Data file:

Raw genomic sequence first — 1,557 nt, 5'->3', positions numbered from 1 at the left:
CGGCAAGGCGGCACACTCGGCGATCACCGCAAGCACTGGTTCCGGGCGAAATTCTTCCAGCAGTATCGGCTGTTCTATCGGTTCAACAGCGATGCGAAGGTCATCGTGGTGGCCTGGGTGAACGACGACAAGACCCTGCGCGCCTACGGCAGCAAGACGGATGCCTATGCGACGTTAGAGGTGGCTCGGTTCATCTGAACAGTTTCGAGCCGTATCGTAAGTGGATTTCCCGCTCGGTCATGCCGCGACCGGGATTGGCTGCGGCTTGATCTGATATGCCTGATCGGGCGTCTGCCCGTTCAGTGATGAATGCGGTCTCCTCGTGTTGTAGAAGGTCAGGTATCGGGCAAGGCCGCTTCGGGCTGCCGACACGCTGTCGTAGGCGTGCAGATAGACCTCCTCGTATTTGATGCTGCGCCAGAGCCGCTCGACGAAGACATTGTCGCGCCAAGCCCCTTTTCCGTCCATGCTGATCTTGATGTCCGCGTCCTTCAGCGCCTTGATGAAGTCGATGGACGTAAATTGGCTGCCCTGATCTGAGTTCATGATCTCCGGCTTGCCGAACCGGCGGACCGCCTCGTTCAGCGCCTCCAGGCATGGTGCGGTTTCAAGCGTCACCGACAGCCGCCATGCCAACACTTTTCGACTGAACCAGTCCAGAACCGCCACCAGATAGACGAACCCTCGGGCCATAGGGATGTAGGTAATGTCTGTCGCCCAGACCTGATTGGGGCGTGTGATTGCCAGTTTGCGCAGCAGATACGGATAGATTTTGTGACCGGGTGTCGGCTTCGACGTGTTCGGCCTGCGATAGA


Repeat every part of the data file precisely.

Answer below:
Raw genomic sequence first — 1,557 nt, 5'->3', positions numbered from 1 at the left:
CGGCAAGGCGGCACACTCGGCGATCACCGCAAGCACTGGTTCCGGGCGAAATTCTTCCAGCAGTATCGGCTGTTCTATCGGTTCAACAGCGATGCGAAGGTCATCGTGGTGGCCTGGGTGAACGACGACAAGACCCTGCGCGCCTACGGCAGCAAGACGGATGCCTATGCGACGTTAGAGGTGGCTCGGTTCATCTGAACAGTTTCGAGCCGTATCGTAAGTGGATTTCCCGCTCGGTCATGCCGCGACCGGGATTGGCTGCGGCTTGATCTGATATGCCTGATCGGGCGTCTGCCCGTTCAGTGATGAATGCGGTCTCCTCGTGTTGTAGAAGGTCAGGTATCGGGCAAGGCCGCTTCGGGCTGCCGACACGCTGTCGTAGGCGTGCAGATAGACCTCCTCGTATTTGATGCTGCGCCAGAGCCGCTCGACGAAGACATTGTCGCGCCAAGCCCCTTTTCCGTCCATGCTGATCTTGATGTCCGCGTCCTTCAGCGCCTTGATGAAGTCGATGGACGTAAATTGGCTGCCCTGATCTGAGTTCATGATCTCCGGCTTGCCGAACCGGCGGACCGCCTCGTTCAGCGCCTCCAGGCATGGTGCGGTTTCAAGCGTCACCGACAGCCGCCATGCCAACACTTTTCGACTGAACCAGTCCAGAACCGCCACCAGATAGACGAACCCTCGGGCCATAGGGATGTAGGTAATGTCTGTCGCCCAGACCTGATTGGGGCGTGTGATTGCCAGTTTGCGCAGCAGATACGGATAGATTTTGTGACCGGGTGTCGGCTTCGACGTGTTCGGCCTGCGATAGA